High blood sugar: What are the warning signs?
Have you ever had a bar of chocolate to cure your afternoon slump only to notice that the instant rush of energy was very quickly replaced by a wave of tiredness?
That’s because when your body receives too much glucose too quickly after eating, it experiences a blood sugar spike, Dr Mahrukh Khwaja, expert from Mind Ninja, explained.
The rush of sugar causes the mitochondria in your cells to become stressed and shut down.
Khwaja said: “This leads to inflammation and influences their ability to make energy adequately.
“Glucose spikes leave us feeling exhausted, hungry every few hours, and may cause low mood, hormonal imbalances, brain fog and fasten the ageing process through a process known as glycation.”
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What’s worse, consistent glucose spikes can lead to conditions like type 2 diabetes over time, the expert warned.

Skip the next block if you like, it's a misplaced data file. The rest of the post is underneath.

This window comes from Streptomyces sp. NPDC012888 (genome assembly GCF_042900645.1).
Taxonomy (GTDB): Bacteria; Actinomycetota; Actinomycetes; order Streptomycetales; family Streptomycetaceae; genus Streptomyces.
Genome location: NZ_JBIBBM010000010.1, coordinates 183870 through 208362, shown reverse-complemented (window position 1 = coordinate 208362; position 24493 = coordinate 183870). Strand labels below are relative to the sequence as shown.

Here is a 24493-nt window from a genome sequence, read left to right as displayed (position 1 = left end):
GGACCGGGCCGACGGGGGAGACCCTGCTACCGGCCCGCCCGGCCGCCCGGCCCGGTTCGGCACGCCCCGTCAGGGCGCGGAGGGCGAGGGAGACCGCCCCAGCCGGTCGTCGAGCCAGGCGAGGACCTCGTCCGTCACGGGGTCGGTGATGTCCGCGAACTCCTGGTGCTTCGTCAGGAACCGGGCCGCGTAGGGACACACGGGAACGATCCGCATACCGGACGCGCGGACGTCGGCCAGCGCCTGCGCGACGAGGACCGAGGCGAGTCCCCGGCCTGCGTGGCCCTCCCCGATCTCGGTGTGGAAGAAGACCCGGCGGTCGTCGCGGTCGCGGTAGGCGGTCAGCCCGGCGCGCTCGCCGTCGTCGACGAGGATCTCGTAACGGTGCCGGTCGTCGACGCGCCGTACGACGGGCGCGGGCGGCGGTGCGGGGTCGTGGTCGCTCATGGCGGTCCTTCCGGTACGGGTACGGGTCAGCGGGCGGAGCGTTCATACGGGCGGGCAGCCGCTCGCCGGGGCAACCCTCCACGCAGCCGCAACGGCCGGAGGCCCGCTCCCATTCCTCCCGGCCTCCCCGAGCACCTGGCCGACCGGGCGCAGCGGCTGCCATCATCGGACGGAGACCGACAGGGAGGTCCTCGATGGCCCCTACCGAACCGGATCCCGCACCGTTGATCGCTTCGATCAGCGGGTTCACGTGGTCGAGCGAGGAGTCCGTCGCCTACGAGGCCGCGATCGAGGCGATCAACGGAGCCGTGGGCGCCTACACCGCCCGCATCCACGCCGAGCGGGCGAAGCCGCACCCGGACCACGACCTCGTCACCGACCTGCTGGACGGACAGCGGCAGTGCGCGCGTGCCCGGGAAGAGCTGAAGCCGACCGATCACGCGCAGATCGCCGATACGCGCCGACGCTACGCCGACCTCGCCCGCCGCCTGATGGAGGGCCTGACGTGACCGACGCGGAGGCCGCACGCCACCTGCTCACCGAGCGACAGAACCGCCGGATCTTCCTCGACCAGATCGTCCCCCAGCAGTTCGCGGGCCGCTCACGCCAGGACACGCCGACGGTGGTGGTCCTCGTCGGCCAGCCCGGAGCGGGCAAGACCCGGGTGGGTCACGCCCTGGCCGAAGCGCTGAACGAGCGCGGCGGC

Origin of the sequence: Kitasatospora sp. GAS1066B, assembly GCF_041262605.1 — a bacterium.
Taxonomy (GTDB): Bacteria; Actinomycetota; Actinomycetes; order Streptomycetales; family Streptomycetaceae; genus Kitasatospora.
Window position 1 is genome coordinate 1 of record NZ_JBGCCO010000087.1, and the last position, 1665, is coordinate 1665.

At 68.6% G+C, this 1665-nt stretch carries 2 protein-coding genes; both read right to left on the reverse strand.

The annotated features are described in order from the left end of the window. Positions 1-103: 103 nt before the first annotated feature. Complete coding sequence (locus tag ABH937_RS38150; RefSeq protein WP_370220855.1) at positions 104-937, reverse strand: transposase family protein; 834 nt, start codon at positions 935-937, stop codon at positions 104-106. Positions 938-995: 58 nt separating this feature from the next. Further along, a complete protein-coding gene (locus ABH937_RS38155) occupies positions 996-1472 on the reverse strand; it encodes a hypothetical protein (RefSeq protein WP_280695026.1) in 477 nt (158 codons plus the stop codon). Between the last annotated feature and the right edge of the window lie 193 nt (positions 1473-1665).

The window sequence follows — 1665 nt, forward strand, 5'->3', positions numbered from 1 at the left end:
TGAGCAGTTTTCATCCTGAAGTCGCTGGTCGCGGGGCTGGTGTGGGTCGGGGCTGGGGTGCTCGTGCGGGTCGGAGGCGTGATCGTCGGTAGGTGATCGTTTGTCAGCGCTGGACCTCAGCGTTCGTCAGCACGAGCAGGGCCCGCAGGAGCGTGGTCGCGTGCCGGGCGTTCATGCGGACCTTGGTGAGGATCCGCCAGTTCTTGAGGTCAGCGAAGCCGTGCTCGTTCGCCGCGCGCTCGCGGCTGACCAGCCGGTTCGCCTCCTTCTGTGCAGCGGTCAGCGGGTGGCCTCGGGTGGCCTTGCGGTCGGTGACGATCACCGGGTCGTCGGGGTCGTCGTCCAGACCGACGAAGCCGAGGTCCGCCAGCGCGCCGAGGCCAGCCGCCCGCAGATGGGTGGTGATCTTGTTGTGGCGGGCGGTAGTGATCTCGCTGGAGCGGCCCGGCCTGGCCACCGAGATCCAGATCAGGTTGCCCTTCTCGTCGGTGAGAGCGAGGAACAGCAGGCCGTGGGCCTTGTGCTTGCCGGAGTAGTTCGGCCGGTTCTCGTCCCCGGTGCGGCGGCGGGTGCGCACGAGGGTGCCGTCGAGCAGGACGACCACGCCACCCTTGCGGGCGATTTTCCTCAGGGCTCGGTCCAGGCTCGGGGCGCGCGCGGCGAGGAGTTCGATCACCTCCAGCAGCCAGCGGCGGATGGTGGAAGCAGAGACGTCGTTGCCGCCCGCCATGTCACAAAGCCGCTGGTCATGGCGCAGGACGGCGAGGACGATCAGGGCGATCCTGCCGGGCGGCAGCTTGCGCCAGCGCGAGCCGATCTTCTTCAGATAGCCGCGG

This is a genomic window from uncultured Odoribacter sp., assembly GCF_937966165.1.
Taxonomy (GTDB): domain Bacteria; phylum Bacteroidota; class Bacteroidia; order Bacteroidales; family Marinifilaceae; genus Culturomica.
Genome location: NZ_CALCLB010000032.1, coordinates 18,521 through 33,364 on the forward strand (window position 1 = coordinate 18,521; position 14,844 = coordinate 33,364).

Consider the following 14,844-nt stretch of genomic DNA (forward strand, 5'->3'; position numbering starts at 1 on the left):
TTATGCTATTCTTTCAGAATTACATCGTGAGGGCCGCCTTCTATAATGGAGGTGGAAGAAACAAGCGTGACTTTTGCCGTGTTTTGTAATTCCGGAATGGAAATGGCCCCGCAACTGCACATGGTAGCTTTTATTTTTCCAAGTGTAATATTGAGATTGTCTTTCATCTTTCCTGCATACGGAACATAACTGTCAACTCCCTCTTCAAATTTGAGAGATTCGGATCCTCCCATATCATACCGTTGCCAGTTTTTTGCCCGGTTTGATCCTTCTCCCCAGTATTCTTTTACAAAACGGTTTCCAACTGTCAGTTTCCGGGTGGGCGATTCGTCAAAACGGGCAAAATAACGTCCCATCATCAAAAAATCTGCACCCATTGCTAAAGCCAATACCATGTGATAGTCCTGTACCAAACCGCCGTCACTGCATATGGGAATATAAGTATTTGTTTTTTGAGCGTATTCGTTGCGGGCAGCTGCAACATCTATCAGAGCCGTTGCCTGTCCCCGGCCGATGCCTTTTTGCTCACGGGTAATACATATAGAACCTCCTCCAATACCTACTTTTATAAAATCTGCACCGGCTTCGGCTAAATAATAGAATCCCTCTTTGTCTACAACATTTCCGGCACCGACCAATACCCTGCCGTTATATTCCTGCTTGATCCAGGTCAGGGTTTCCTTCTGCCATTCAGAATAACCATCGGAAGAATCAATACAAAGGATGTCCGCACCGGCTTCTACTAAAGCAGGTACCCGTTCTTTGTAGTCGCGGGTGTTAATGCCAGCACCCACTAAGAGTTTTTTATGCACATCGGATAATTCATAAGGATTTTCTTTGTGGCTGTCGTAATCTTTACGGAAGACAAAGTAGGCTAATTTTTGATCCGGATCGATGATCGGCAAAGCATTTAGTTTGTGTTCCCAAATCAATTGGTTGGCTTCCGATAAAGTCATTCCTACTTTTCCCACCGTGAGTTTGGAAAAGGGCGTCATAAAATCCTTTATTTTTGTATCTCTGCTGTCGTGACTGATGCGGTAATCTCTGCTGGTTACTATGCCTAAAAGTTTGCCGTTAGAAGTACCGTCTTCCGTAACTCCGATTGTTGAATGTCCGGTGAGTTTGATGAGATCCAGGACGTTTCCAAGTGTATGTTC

While certain foods can be the very triggers for this harmful process, smart dietary choices could keep your blood sugar levels in check.
Fortunately, the expert recommended three simple dietary tweaks that could help avoid spikes.
1. Swap a sweet breakfast for savoury
Tucking into fruit juices, smoothies, cereals or acai bowls first thing in the morning can harm your mitochondria, spike your blood sugar and actually give your body less energy, Khwaja explained.
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Therefore, she recommended switching to options like eggs, smoked salmon or hummus on rye toast, and Greek yoghurt with nuts.
“Note how you feel, how strong your cravings were and how much energy you felt,” she added.
2. Add a vegetable starter to your meals
Veggies are packed with fibre and eating this carbohydrate before anything else has a “powerful” impact on your blood sugar.
Khwaja added: “When fibre arrives in our upper intestine before other foods, it deploys against the walls of our intestine, creating a protective mesh.
“This mesh reduces the absorption of any glucose molecules during the rest of our meal, and therefore reduces the glucose spike of our meal.”
3.Try meal prepping in advance
Making your foods in advance could help take back control of what you’re eating and include more foods rich in fibre.
The expert said: “Make raw veggie bags and keep them in the fridge or use the steamed frozen vegetable bags for a quick hack to add to lunch or dinner.
“Avoid pureeing the vegetables as it impacts the fibre content.”
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